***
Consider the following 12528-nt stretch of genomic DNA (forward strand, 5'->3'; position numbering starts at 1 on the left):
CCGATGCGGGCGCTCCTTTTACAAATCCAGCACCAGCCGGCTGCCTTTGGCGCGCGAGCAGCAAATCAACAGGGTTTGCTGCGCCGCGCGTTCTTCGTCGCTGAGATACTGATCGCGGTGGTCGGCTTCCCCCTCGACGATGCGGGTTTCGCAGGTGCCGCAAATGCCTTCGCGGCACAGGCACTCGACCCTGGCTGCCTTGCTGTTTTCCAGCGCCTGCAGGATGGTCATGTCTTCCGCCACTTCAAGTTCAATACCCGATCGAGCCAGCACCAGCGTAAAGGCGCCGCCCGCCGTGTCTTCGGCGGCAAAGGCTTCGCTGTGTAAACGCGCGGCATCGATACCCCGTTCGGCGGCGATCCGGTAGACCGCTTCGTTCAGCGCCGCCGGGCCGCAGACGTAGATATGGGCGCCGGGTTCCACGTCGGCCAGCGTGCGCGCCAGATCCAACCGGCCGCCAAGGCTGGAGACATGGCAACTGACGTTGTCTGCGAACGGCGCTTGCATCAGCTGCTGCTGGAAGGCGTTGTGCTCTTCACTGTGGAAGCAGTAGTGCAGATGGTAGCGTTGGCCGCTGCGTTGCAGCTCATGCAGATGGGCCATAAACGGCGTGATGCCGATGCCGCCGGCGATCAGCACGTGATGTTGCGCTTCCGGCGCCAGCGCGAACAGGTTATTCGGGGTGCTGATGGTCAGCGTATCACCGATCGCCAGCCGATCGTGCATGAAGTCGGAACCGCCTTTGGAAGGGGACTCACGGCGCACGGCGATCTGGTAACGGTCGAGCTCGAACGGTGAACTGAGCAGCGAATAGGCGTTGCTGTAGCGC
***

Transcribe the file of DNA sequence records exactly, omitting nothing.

Consider the following 12528-nt stretch of genomic DNA (forward strand, 5'->3'; position numbering starts at 1 on the left):
CCGATGCGGGCGCTCCTTTTACAAATCCAGCACCAGCCGGCTGCCTTTGGCGCGCGAGCAGCAAATCAACAGGGTTTGCTGCGCCGCGCGTTCTTCGTCGCTGAGATACTGATCGCGGTGGTCGGCTTCCCCCTCGACGATGCGGGTTTCGCAGGTGCCGCAAATGCCTTCGCGGCACAGGCACTCGACCCTGGCTGCCTTGCTGTTTTCCAGCGCCTGCAGGATGGTCATGTCTTCCGCCACTTCAAGTTCAATACCCGATCGAGCCAGCACCAGCGTAAAGGCGCCGCCCGCCGTGTCTTCGGCGGCAAAGGCTTCGCTGTGTAAACGCGCGGCATCGATACCCCGTTCGGCGGCGATCCGGTAGACCGCTTCGTTCAGCGCCGCCGGGCCGCAGACGTAGATATGGGCGCCGGGTTCCACGTCGGCCAGCGTGCGCGCCAGATCCAACCGGCCGCCAAGGCTGGAGACATGGCAACTGACGTTGTCTGCGAACGGCGCTTGCATCAGCTGCTGCTGGAAGGCGTTGTGCTCTTCACTGTGGAAGCAGTAGTGCAGATGGTAGCGTTGGCCGCTGCGTTGCAGCTCATGCAGATGGGCCATAAACGGCGTGATGCCGATGCCGCCGGCGATCAGCACGTGATGTTGCGCTTCCGGCGCCAGCGCGAACAGGTTATTCGGGGTGCTGATGGTCAGCGTATCACCGATCGCCAGCCGATCGTGCATGAAGTCGGAACCGCCTTTGGAAGGGGACTCACGGCGCACGGCGATCTGGTAACGGTCGAGCTCGAACGGTGAACTGAGCAGCGAATAGGCGTTGCTGTAGCGC